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Posts Tagged ‘truth’

We are gathered around the table–five women whose lives have been upended in some measure by the closure of the university.  Four are faculty wives; three of us are stay-at-home moms.  One lady is a faculty member.  The reports vary:  jobs are in hand for two families;  three job contacts in one day for another (we say YAY!); and a couple more are acting and waiting…a job in itself.  We are here to share life and to talk to God about it around this table.  We’ve been doing so for the past several months.

Our hostess opens her Bible, and our hearts, scattered here and there by our various specific circumstances yet bound together by our common one, are washed over and settled down with the flood of these truths from God’s mouth:

I know what I’m doing.  I have it all planned out–plans to take care of you, not abandon you, plans to give you the future you hope for.  When you call on me, when you come and pray to me, I’ll listen.  When you come looking for me, you’ll find me.  Yes, when you get serious about finding me and want it more than anything else, I’ll make sure you won’t be disappointed. (Jeremiah 29:11-13)

As we pray, it occurs to me that, even though those verses were originally given to a group of people who had been exiled from their home land, they were not words for only then–or for only now.  God never changes, and He desires our hearts toward Him and our trust in Him to be always steadfast–regardless of the circumstances.

Anchoring–those truths are anchoring.  A shower song this morning starts “Will your anchor hold in the storms of life?”  I didn’t know this, but an anchor doesn’t always do its job just by virtue of its weight.  It keeps the vessel in place by that means OR “by its flukes, which grip the bottom”, according to Webster.  Looking up “fluke”, I find that it is “the triangular blade at the end of an arm of an anchor, designed to catch in the ground.” (Triangular–good for my analogy…)

Truth digs in and hangs on.  What truth is anchoring you today?

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In January, my friend and fellow coach and I took four Bible quizzers to an invitational meet in Goshen, northwest of Fort Wayne.  I had never been to the host church.  My afternoon prior to departure had had a tight schedule and printing off a map was not on my to-do list, since I was not driving.  When Lynn’s time ran even shorter than mine, she asked if I would print off a map and directions.  I did the best I could at the last minute, but what we ended up traveling with was quite unclear and, consequently, we got lost.  (Maybe our second mistake was when we looked around the McDonald’s where we stopped for supper and assumed that the most mature-looking people we could find that did, indeed, live in Goshen, could give us the best directions from the restaurant to the church.)  The result of our late arrival at the meet was that our quizzers missed several rounds of quizzing–which may have cost them a chance of placing well in a particular quiz event.  (It was a humbling moment when the quizzer who had the most to lose willingly forgave without anger or tears.)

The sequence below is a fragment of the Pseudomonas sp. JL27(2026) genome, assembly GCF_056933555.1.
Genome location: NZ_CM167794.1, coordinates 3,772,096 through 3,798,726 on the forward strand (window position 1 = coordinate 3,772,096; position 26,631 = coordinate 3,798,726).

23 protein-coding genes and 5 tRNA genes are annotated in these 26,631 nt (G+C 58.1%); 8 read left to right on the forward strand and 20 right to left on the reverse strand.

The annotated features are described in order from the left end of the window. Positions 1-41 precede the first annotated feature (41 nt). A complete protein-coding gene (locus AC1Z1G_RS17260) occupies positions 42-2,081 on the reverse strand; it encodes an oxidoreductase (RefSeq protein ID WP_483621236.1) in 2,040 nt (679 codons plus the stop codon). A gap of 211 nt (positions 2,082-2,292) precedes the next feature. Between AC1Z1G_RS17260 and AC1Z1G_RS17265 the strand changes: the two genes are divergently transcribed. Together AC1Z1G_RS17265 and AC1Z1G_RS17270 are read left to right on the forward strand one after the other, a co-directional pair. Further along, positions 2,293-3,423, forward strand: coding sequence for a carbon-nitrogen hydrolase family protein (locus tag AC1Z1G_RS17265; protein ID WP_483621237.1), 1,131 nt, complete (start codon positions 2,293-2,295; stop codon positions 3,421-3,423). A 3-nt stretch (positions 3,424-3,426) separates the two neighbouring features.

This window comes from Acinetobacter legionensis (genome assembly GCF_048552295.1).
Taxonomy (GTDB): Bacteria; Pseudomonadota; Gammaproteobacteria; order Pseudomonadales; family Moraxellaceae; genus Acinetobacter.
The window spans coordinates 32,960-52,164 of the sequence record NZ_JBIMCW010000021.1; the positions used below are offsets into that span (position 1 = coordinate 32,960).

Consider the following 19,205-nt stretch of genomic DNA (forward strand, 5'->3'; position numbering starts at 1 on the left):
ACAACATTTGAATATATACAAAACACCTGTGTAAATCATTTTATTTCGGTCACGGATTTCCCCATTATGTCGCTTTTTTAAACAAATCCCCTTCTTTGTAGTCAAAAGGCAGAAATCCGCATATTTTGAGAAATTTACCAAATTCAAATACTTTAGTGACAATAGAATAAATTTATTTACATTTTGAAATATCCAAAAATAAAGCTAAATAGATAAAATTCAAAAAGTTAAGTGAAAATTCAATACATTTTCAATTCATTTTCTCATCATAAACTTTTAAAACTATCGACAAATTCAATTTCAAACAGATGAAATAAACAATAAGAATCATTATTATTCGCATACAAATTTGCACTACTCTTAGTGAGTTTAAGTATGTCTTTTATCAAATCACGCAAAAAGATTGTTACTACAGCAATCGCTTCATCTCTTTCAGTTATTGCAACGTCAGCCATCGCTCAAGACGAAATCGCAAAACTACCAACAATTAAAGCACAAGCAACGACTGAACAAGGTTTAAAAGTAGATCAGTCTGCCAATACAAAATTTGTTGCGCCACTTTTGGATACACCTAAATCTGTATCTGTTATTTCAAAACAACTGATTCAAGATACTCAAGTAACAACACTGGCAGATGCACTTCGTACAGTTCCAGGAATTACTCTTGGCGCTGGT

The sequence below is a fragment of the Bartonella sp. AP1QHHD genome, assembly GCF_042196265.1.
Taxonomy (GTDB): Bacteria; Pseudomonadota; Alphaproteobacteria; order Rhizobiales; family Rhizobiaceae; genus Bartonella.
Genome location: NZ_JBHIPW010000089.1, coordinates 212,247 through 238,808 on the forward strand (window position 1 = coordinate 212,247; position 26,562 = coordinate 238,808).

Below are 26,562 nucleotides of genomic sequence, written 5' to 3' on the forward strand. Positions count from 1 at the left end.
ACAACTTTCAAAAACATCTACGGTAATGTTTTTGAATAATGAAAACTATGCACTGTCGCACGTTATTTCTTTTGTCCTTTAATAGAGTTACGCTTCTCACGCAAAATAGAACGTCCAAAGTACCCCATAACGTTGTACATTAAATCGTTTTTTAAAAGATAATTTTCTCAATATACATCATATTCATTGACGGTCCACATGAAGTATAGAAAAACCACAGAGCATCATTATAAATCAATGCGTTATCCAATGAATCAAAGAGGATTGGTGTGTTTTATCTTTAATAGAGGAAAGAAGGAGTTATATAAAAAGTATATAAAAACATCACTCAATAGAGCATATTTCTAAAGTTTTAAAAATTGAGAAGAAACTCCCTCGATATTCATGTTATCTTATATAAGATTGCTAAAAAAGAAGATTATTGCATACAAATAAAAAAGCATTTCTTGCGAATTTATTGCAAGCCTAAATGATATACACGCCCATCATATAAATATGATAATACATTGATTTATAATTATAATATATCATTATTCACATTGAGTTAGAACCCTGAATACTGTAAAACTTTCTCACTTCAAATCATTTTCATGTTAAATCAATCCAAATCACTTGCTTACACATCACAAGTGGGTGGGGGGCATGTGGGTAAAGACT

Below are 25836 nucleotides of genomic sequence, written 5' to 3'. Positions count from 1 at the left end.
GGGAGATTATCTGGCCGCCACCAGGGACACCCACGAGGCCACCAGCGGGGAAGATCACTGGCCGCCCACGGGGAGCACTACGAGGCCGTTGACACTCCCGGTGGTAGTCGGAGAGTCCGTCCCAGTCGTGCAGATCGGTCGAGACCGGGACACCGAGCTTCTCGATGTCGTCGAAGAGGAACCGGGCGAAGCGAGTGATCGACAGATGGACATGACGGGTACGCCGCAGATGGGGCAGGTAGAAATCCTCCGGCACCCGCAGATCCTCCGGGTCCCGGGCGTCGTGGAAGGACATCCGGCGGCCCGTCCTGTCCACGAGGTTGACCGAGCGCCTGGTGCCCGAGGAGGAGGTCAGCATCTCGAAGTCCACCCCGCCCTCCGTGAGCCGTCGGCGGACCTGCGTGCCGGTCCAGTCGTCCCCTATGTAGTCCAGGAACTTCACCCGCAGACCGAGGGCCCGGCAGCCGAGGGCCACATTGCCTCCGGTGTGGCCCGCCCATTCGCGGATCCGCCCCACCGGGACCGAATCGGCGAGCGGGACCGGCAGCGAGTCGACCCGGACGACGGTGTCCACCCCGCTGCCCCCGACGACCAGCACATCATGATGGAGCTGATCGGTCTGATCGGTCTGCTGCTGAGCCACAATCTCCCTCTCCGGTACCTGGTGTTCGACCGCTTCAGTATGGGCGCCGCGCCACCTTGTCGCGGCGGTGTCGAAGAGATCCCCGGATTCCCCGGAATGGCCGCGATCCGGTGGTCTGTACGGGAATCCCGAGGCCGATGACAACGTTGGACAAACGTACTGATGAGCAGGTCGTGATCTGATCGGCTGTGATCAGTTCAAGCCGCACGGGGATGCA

We traveled that night under faulty counsel…and we did not journey well.  A phrase, whose source I’m unsure of,  sifted to the top of the pile this morning on one of my “scraps” in the location where collected bits of wisdom have been accumulating lately:  “…counsel our hearts according to the truth.” 

Our quiz meet travel fiasco reminds me that part of journeying well depends on the map you use.  In the moment of pressure in my tight schedule, I had settled for a map that really wasn’t adequate to meet the traveling needs of the next few hours.  It didn’t have enough detail.  It didn’t take into account that we were strangers to the area and might not make the distinction between “County Road 17” and “OLD County Road 17” (or whatever the number was). 

In thinking about journeying well toward whatever is around the bend for our family relative to the next job (replace “job” with the decision of your choice), I am reminded that the map I follow will make a difference.  As we focus on the truth of God’s Word and let our hearts be counseled according to that, the wisdom we gain for the trip will be of the “vertical” variety–God’s wisdom to us.  Our pastor, teaching from the Old Testament book of Ecclesiastes, has been reminding us that in the face of the uncertainties of this life, vertical wisdom is the only kind that will see us through. 

Stress or panic might tempt me to look to conventional wisdom alone as the GPS for this journey.  But “counsel our hearts according to the truth” is always-reliable map selection advice  if I want to journey well.

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